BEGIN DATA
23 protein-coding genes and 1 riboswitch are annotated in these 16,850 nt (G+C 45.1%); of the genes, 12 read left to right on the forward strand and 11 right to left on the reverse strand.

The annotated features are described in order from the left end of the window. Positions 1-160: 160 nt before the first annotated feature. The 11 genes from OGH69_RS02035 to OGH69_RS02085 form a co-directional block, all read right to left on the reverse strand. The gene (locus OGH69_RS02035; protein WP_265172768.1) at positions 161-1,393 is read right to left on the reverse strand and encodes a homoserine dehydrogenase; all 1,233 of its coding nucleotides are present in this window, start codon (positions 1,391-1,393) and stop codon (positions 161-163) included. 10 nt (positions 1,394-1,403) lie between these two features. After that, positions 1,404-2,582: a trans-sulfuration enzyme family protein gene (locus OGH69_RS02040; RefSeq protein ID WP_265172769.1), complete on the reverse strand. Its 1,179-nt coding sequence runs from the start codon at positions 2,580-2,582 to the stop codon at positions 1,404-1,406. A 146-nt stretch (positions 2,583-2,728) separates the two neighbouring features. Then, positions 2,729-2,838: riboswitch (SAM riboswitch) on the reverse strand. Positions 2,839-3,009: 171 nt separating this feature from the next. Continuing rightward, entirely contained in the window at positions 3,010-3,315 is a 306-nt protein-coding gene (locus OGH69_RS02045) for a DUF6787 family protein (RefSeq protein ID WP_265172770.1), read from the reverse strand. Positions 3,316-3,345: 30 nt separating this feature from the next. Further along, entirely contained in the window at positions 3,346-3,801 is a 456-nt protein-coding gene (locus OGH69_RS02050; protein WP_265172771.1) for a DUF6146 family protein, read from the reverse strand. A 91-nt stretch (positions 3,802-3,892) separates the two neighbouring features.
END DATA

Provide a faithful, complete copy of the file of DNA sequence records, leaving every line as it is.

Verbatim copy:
23 protein-coding genes and 1 riboswitch are annotated in these 16,850 nt (G+C 45.1%); of the genes, 12 read left to right on the forward strand and 11 right to left on the reverse strand.

The annotated features are described in order from the left end of the window. Positions 1-160: 160 nt before the first annotated feature. The 11 genes from OGH69_RS02035 to OGH69_RS02085 form a co-directional block, all read right to left on the reverse strand. The gene (locus OGH69_RS02035; protein WP_265172768.1) at positions 161-1,393 is read right to left on the reverse strand and encodes a homoserine dehydrogenase; all 1,233 of its coding nucleotides are present in this window, start codon (positions 1,391-1,393) and stop codon (positions 161-163) included. 10 nt (positions 1,394-1,403) lie between these two features. After that, positions 1,404-2,582: a trans-sulfuration enzyme family protein gene (locus OGH69_RS02040; RefSeq protein ID WP_265172769.1), complete on the reverse strand. Its 1,179-nt coding sequence runs from the start codon at positions 2,580-2,582 to the stop codon at positions 1,404-1,406. A 146-nt stretch (positions 2,583-2,728) separates the two neighbouring features. Then, positions 2,729-2,838: riboswitch (SAM riboswitch) on the reverse strand. Positions 2,839-3,009: 171 nt separating this feature from the next. Continuing rightward, entirely contained in the window at positions 3,010-3,315 is a 306-nt protein-coding gene (locus OGH69_RS02045) for a DUF6787 family protein (RefSeq protein ID WP_265172770.1), read from the reverse strand. Positions 3,316-3,345: 30 nt separating this feature from the next. Further along, entirely contained in the window at positions 3,346-3,801 is a 456-nt protein-coding gene (locus OGH69_RS02050; protein WP_265172771.1) for a DUF6146 family protein, read from the reverse strand. A 91-nt stretch (positions 3,802-3,892) separates the two neighbouring features.